127. Makhatadze GI, Privalov PL (1995) Energetics of protein structure. Adv Protein Chem 47:307–425PubMedCrossRefGoogle Scholar
  128. Mallick P, Boutz DR, Eisenberg D, Yeates TO (2002) Genomic evidence that the intracellular proteins of archaeal microbes contain disulfide bonds. Proc Natl Acad Sci 99:9679–9684PubMedPubMedCentralCrossRefGoogle Scholar
  129. Mally A, Witt SN (2001) GrpE accelerates peptide binding and release from the high affinity state of DnaK. Nat Struct Mol Biol 8(3):254–257CrossRefGoogle Scholar
  130. Manjunath K, Sekar K (2013) Molecular dynamics perspective on the protein thermal stability: a case study using SAICAR synthetase. J Chem Inf Model 53:2448–2461PubMedCrossRefGoogle Scholar
  131. Manukhov IV, Eroshnikov GE, Vyssokikh MY, Zavilgelsky GB (1999) Folding and refolding of thermolabile and thermostable bacterial luciferases: the role of DnaKJ heat-shock proteins. FEBS Lett 448:265–268PubMedCrossRefGoogle Scholar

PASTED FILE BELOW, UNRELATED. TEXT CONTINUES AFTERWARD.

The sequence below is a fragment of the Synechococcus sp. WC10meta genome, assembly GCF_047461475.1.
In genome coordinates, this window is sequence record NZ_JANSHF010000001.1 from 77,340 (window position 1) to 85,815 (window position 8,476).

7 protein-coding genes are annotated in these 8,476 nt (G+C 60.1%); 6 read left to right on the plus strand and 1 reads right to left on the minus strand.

132. Marcus Y (2009) Effect of ions on the structure of water: Structure making and breaking. Chem Rev (ACS Publications) 109:1346–1370CrossRefGoogle Scholar
  133. Marshall CJ (1997) Cold-adapted enzymes. Trends Biotechnol 15:359–364PubMedCrossRefGoogle Scholar
  134. Masso M, Vaisman II (2011) A structure-based computational mutagenesis elucidates the spectrum of stability-activity relationships in proteins. In: Engineering in Medicine and Biology Society, EMBC, 2011 Annual International Conference of the IEEE, 2011. IEEE, pp 3225–3228Google Scholar
  135. Matsumura M, Matthews BW (1990) Stabilization of functional proteins by introduction of multiple disulfide bonds. Methods Enzymol 202:336–356CrossRefGoogle Scholar
  136. Matsuura Y, Takehira M, Joti Y, Ogasahara K, Tanaka T, Ono N, Kunishima N, Yutani K (2015) Thermodynamics of protein denaturation at temperatures over 100 °C: CutA1 mutant proteins substituted with hydrophobic and charged residues. Sci Rep 5Google Scholar
  137. Mattos C (2002) Protein–water interactions in a dynamic world. Trends Biochem Sci 27:203–208PubMedCrossRefGoogle Scholar
  138. McDonald IK, Thornton JM (1994) Satisfying hydrogen bonding potential in proteins. J Mol Biol 238:777–793PubMedCrossRefGoogle Scholar